Many disabled people are in need wheelchairs in America and simply can’t afford them. One way to obtain a wheelchair, powerchair or scooter is through the Medicare/Medicaid insurance programs. It is possible to get a wheelchair through a combination of coverage by Medicare and Medicaid at no cost to the recipient, it is not guaranteed. Medicaid wheelchairs are available if you know how to get them.
The Medicaid Program:
Medicaid is a government subsidized healthcare program designed to assist people who fall into the low income category to receive adequate healthcare by providing supplemental insurance coverage to Medicare, the primary government subsidized insurer. Within both the Medicare and Medicaid programs are sub-programs with coverage for durable medical equipment. Wheelchairs, power chairs and scooters are considered durable medical equipment and therefore qualify for coverage most of the time.
How it Works:
Most people, who have supplemental Medicaid insurance, also have primary coverage under Medicare. Medicare will generally cover 80% of the cost of a medically necessary wheelchair, if the Medicare recipient has Part B coverage, which covers outpatient services including doctors’ visits and durable medical equipment, and has undergone a full physical examination by an approved physician. Conditions that warrant a medically necessary wheelchair include: spinal, brain or muscular conditions that prohibit the normal use of the patient’s legs, an inability to build upper arm strength due to spinal, brain or muscular conditions, or any other condition that would render a patient bedridden when not in a wheelchair.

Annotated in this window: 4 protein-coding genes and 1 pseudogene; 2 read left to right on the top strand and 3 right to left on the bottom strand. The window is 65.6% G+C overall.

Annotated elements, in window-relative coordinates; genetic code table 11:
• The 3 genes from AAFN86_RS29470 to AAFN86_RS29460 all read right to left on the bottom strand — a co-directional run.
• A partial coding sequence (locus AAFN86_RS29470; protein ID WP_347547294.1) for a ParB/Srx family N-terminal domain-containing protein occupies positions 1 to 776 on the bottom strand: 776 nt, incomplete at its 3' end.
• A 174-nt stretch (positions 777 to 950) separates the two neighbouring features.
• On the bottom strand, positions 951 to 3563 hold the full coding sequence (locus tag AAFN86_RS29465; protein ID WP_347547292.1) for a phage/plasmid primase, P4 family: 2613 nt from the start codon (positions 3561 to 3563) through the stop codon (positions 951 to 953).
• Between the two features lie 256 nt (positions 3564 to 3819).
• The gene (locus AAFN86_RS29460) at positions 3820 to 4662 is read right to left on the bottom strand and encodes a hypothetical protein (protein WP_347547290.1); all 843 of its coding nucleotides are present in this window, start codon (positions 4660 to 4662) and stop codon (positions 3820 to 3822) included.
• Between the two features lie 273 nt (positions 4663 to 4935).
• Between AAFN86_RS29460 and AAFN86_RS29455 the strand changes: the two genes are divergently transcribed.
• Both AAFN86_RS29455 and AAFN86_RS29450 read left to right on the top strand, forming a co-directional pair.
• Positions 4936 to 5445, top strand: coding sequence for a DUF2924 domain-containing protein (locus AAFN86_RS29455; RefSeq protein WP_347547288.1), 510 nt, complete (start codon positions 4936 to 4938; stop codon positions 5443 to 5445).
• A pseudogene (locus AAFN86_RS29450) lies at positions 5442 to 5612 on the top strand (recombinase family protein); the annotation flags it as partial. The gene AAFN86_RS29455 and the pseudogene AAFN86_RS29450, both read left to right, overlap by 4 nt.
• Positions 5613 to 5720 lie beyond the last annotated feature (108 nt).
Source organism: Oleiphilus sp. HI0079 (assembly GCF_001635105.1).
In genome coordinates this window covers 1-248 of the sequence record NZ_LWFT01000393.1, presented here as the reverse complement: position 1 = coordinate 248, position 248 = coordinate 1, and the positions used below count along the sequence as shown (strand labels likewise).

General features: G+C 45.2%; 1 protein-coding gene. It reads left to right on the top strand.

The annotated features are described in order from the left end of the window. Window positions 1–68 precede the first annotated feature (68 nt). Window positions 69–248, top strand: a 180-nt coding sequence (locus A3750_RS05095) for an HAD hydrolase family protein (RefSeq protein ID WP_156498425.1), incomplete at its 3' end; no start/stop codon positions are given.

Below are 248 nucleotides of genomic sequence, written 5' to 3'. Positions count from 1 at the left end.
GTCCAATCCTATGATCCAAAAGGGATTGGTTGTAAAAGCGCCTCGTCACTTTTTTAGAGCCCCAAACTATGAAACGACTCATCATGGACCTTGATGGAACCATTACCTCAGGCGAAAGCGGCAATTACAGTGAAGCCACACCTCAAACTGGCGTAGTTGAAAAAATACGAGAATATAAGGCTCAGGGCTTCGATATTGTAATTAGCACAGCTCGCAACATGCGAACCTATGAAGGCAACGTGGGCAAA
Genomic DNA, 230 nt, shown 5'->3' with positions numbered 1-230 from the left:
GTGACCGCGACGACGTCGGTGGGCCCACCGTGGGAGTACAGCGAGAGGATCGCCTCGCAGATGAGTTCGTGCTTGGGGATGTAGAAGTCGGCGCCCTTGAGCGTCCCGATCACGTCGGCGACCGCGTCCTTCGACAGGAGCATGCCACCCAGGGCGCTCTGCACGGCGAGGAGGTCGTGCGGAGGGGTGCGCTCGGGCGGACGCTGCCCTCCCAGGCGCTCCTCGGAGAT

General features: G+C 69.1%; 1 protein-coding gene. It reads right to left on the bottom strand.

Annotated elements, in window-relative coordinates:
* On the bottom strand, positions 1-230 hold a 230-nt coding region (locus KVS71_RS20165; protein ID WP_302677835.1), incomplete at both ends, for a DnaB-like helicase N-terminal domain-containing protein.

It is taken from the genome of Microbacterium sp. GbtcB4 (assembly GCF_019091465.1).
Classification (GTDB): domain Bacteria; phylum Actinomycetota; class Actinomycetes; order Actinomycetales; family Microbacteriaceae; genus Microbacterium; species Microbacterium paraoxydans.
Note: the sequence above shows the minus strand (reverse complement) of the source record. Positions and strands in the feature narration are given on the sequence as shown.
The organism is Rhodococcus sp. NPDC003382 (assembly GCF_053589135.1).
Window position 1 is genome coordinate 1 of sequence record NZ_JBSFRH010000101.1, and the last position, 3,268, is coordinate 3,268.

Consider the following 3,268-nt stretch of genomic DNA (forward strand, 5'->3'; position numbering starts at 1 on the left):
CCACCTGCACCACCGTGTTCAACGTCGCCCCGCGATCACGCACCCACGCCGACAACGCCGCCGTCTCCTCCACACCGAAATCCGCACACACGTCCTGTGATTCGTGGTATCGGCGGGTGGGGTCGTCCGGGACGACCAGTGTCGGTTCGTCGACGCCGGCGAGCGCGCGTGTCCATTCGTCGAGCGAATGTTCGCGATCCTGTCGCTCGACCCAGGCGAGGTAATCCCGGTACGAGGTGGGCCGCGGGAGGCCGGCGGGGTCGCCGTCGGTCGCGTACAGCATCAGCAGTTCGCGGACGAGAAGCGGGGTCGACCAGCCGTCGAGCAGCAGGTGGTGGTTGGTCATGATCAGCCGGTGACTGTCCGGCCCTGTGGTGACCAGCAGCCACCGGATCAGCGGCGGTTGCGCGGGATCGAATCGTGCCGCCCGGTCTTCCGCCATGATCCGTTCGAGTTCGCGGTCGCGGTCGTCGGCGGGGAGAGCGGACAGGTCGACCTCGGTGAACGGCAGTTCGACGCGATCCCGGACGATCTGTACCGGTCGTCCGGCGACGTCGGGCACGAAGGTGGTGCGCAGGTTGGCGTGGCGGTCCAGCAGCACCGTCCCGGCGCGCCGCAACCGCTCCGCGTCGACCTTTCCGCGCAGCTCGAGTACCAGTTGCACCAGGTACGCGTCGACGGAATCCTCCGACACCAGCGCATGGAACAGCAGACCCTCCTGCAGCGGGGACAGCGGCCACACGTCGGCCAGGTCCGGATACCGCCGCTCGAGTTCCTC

Whether or not the supplemental Medicaid coverage will pick up the tab for the remaining 20% will depend completely upon an independent review by Medicaid. Medicaid is under no obligation to approve coverage, even if Medicare has.
There is no guarantee of a free Medicaid wheelchair, power chair or scooter and those companies who make such promises should be regarded with caution. Since 2003, Medicare and Medicaid have imposed much stricter guidelines in determining who qualifies for medically necessary wheelchairs and the amounts they will cover for such equipment after being the victim of several unscrupulous companies who bilked the insurers for thousands of dollars in fraudulent claims and astronomical prices. Medicaid recipients who have been deemed disabled and requiring a wheelchair should work closely with both Medicare and Medicaid to understand what costs will be covered and what limits will be imposed when looking for a wheelchair as well as whether or not their condition falls under a covered condition category.